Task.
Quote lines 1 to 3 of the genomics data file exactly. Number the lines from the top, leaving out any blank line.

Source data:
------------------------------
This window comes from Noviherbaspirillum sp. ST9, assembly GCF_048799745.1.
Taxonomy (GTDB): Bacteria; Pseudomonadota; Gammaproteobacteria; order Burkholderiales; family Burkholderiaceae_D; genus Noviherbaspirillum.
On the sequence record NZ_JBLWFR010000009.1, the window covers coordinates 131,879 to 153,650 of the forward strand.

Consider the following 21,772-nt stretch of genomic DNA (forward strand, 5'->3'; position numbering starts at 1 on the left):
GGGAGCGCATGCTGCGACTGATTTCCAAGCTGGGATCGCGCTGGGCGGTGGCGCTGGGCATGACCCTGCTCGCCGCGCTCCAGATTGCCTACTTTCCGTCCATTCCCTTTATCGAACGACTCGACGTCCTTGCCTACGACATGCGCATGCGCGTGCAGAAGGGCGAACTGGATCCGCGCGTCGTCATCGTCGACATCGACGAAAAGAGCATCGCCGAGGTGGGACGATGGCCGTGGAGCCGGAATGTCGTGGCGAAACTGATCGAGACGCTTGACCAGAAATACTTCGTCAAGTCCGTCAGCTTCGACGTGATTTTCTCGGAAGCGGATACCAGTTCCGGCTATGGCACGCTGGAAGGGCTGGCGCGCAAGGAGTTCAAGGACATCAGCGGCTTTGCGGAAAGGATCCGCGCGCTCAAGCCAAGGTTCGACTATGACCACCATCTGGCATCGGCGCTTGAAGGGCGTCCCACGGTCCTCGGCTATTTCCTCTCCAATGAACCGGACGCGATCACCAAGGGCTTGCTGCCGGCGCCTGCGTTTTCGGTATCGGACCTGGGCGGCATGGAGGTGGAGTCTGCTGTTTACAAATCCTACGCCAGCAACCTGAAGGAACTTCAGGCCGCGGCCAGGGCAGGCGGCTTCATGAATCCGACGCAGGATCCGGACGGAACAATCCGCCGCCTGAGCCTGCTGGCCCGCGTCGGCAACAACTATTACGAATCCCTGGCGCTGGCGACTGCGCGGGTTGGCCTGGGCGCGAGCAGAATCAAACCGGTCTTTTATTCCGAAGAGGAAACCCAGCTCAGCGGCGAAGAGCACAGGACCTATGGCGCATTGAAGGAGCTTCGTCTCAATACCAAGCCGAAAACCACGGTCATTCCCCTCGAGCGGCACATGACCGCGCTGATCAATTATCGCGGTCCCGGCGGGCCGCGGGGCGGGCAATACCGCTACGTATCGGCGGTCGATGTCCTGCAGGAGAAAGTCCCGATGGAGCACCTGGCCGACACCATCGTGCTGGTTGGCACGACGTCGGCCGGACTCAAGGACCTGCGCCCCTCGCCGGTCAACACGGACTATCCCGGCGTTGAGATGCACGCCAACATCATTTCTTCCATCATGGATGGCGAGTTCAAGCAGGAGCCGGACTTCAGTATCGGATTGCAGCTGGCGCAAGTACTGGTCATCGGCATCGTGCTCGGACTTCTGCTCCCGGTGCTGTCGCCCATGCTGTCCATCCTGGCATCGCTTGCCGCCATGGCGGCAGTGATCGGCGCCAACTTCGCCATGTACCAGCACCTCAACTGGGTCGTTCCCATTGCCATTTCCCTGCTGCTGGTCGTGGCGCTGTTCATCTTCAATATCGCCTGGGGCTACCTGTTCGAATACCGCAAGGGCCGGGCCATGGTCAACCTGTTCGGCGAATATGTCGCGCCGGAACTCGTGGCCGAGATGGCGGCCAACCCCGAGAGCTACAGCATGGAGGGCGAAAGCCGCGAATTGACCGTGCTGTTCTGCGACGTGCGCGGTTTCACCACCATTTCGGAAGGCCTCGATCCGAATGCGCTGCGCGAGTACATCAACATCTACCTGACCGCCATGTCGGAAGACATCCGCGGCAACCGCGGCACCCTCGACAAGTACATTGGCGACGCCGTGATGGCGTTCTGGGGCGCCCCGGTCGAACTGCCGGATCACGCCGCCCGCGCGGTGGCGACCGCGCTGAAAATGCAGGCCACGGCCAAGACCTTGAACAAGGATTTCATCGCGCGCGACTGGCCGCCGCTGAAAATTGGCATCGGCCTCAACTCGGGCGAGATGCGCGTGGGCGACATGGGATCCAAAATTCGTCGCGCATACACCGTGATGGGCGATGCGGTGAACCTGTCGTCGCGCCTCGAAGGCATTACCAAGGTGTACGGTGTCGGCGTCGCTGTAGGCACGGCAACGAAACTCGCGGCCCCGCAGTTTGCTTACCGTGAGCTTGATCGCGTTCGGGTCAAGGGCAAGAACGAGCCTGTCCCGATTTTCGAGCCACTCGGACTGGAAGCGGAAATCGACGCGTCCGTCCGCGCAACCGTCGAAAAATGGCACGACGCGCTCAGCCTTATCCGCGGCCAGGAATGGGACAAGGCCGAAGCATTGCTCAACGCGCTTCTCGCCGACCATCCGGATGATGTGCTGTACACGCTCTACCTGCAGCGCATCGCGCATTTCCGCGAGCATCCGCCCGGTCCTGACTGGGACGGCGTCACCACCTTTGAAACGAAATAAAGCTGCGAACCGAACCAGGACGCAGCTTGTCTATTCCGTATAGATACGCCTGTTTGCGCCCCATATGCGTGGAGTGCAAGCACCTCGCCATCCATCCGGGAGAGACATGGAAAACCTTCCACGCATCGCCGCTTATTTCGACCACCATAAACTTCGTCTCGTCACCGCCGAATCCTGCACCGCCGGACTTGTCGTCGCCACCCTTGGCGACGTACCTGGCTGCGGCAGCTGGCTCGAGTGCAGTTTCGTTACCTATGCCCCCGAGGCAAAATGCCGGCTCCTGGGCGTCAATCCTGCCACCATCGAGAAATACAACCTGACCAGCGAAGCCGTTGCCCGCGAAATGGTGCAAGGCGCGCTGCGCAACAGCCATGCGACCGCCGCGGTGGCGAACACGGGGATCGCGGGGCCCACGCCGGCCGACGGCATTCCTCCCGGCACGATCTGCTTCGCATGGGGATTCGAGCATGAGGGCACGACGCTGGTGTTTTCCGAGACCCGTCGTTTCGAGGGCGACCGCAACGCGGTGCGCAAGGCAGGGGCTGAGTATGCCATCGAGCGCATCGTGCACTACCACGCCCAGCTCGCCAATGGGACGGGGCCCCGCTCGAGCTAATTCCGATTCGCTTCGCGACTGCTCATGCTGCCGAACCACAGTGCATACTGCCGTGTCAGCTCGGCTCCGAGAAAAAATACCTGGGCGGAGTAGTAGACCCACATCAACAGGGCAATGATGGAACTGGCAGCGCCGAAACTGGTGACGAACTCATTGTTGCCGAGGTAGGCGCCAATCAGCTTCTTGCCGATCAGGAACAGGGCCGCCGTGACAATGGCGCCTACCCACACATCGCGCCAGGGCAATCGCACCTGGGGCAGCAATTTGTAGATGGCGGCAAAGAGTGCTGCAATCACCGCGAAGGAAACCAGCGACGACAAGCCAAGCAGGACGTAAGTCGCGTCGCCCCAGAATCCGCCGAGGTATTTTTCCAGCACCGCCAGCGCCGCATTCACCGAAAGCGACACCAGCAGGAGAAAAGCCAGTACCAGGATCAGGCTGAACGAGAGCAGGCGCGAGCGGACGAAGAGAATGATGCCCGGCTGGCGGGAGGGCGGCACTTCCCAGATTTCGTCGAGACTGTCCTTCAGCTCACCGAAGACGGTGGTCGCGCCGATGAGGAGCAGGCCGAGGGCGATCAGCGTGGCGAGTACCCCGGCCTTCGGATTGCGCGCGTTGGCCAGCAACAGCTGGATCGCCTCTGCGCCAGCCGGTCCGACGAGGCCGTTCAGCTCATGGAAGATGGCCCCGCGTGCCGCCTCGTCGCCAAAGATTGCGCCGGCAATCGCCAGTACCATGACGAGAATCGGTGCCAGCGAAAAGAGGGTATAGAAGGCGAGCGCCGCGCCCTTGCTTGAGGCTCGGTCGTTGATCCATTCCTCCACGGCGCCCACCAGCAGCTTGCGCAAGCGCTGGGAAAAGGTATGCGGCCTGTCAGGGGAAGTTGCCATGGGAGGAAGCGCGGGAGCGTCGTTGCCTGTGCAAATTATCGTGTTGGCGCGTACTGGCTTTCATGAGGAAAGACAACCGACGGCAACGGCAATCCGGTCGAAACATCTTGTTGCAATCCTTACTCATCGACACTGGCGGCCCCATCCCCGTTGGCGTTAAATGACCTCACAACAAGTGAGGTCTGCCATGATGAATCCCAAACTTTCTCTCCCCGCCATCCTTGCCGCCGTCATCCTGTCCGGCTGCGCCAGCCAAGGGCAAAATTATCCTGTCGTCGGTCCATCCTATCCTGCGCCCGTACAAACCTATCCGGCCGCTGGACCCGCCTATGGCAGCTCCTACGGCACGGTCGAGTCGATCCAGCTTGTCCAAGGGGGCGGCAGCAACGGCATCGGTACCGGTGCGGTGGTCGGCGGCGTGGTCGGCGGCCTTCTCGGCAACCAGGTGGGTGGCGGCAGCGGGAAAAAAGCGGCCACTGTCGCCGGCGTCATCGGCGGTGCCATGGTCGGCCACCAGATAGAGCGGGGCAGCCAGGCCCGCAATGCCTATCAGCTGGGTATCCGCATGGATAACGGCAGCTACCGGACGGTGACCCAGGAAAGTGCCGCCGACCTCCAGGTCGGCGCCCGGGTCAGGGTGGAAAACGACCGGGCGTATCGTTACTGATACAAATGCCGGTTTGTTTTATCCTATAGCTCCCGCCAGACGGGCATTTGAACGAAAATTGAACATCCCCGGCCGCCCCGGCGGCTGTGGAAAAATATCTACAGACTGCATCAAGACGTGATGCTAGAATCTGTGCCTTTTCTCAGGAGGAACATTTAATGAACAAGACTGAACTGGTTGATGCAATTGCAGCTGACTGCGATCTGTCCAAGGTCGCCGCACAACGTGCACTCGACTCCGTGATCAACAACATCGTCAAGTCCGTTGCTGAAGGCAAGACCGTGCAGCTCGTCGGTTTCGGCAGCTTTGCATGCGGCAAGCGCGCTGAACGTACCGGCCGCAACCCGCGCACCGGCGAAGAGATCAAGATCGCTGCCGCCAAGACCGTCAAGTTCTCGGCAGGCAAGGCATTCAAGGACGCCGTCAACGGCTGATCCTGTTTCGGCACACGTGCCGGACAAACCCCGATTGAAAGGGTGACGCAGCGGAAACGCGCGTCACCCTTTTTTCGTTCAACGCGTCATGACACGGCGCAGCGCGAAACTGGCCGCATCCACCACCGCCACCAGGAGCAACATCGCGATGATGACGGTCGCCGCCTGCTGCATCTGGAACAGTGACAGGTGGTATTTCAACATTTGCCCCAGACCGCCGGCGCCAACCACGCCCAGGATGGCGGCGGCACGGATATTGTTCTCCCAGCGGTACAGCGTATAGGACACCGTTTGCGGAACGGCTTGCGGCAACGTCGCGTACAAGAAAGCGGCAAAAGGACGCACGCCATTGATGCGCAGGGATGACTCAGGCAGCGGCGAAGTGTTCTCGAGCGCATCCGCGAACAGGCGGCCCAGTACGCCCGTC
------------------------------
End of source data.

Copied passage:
This window comes from Noviherbaspirillum sp. ST9, assembly GCF_048799745.1.
Taxonomy (GTDB): Bacteria; Pseudomonadota; Gammaproteobacteria; order Burkholderiales; family Burkholderiaceae_D; genus Noviherbaspirillum.
On the sequence record NZ_JBLWFR010000009.1, the window covers coordinates 131,879 to 153,650 of the forward strand.